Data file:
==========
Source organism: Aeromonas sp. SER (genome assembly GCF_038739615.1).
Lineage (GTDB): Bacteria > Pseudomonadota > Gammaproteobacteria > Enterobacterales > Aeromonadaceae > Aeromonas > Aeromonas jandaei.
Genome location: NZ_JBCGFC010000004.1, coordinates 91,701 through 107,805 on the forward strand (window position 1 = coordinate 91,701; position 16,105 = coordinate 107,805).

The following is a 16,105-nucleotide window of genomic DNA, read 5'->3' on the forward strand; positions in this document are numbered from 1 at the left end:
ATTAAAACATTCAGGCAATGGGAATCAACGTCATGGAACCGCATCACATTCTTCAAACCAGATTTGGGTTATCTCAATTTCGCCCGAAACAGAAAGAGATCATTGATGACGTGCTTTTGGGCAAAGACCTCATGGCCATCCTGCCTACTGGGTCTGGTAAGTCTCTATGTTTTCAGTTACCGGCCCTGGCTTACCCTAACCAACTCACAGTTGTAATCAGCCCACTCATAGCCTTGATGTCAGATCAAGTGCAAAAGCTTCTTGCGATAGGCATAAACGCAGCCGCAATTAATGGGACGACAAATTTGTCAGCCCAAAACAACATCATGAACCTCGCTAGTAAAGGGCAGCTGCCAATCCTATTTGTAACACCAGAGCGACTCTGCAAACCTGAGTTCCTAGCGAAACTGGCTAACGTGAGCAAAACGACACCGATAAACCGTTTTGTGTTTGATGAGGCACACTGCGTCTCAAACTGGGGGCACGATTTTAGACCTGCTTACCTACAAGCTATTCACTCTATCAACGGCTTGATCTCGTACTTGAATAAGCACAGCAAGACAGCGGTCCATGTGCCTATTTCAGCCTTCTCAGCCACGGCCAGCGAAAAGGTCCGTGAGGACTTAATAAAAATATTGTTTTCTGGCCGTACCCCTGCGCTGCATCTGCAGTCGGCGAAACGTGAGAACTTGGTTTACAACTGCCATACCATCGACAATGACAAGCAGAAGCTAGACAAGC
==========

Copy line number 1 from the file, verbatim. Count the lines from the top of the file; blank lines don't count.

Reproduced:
Source organism: Aeromonas sp. SER (genome assembly GCF_038739615.1).